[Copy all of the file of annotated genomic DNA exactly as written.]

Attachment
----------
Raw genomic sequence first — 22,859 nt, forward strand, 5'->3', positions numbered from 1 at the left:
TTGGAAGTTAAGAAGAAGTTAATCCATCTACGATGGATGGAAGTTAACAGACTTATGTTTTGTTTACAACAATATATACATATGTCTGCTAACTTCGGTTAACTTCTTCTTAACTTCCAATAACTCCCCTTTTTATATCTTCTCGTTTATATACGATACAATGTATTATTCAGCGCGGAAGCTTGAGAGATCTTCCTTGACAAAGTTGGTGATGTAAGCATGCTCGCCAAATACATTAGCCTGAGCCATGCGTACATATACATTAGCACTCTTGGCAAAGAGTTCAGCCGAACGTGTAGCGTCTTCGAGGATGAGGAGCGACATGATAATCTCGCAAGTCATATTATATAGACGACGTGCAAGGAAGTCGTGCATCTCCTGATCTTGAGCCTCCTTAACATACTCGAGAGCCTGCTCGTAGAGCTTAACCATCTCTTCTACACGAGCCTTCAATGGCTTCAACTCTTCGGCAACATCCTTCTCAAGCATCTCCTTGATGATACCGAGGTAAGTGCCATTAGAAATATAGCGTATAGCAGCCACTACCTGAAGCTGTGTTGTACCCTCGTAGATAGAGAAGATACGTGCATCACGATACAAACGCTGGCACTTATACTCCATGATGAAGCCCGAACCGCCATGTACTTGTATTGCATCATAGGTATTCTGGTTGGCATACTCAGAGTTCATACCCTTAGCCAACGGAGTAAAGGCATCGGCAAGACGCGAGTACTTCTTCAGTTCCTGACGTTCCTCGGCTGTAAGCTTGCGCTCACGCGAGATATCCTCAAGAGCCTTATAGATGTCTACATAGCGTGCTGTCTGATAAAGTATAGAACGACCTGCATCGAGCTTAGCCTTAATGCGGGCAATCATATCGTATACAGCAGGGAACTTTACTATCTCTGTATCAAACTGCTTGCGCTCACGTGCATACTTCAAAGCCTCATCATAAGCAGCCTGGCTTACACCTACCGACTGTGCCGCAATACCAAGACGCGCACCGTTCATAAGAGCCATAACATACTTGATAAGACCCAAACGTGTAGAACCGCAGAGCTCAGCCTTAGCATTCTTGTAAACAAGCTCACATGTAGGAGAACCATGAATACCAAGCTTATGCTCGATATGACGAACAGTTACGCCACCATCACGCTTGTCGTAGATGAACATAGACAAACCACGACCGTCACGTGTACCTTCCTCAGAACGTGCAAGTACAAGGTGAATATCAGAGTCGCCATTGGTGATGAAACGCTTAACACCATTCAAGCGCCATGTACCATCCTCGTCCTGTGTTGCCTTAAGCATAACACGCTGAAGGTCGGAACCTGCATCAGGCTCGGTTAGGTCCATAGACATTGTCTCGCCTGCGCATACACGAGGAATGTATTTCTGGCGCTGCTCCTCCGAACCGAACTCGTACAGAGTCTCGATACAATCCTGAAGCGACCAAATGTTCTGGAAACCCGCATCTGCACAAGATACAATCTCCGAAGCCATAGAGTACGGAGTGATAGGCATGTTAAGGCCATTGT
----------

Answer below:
Raw genomic sequence first — 22,859 nt, forward strand, 5'->3', positions numbered from 1 at the left:
TTGGAAGTTAAGAAGAAGTTAATCCATCTACGATGGATGGAAGTTAACAGACTTATGTTTTGTTTACAACAATATATACATATGTCTGCTAACTTCGGTTAACTTCTTCTTAACTTCCAATAACTCCCCTTTTTATATCTTCTCGTTTATATACGATACAATGTATTATTCAGCGCGGAAGCTTGAGAGATCTTCCTTGACAAAGTTGGTGATGTAAGCATGCTCGCCAAATACATTAGCCTGAGCCATGCGTACATATACATTAGCACTCTTGGCAAAGAGTTCAGCCGAACGTGTAGCGTCTTCGAGGATGAGGAGCGACATGATAATCTCGCAAGTCATATTATATAGACGACGTGCAAGGAAGTCGTGCATCTCCTGATCTTGAGCCTCCTTAACATACTCGAGAGCCTGCTCGTAGAGCTTAACCATCTCTTCTACACGAGCCTTCAATGGCTTCAACTCTTCGGCAACATCCTTCTCAAGCATCTCCTTGATGATACCGAGGTAAGTGCCATTAGAAATATAGCGTATAGCAGCCACTACCTGAAGCTGTGTTGTACCCTCGTAGATAGAGAAGATACGTGCATCACGATACAAACGCTGGCACTTATACTCCATGATGAAGCCCGAACCGCCATGTACTTGTATTGCATCATAGGTATTCTGGTTGGCATACTCAGAGTTCATACCCTTAGCCAACGGAGTAAAGGCATCGGCAAGACGCGAGTACTTCTTCAGTTCCTGACGTTCCTCGGCTGTAAGCTTGCGCTCACGCGAGATATCCTCAAGAGCCTTATAGATGTCTACATAGCGTGCTGTCTGATAAAGTATAGAACGACCTGCATCGAGCTTAGCCTTAATGCGGGCAATCATATCGTATACAGCAGGGAACTTTACTATCTCTGTATCAAACTGCTTGCGCTCACGTGCATACTTCAAAGCCTCATCATAAGCAGCCTGGCTTACACCTACCGACTGTGCCGCAATACCAAGACGCGCACCGTTCATAAGAGCCATAACATACTTGATAAGACCCAAACGTGTAGAACCGCAGAGCTCAGCCTTAGCATTCTTGTAAACAAGCTCACATGTAGGAGAACCATGAATACCAAGCTTATGCTCGATATGACGAACAGTTACGCCACCATCACGCTTGTCGTAGATGAACATAGACAAACCACGACCGTCACGTGTACCTTCCTCAGAACGTGCAAGTACAAGGTGAATATCAGAGTCGCCATTGGTGATGAAACGCTTAACACCATTCAAGCGCCATGTACCATCCTCGTCCTGTGTTGCCTTAAGCATAACACGCTGAAGGTCGGAACCTGCATCAGGCTCGGTTAGGTCCATAGACATTGTCTCGCCTGCGCATACACGAGGAATGTATTTCTGGCGCTGCTCCTCCGAACCGAACTCGTACAGAGTCTCGATACAATCCTGAAGCGACCAAATGTTCTGGAAACCCGCATCTGCACAAGATACAATCTCCGAAGCCATAGAGTACGGAGTGATAGGCATGTTAAGGCCATTGT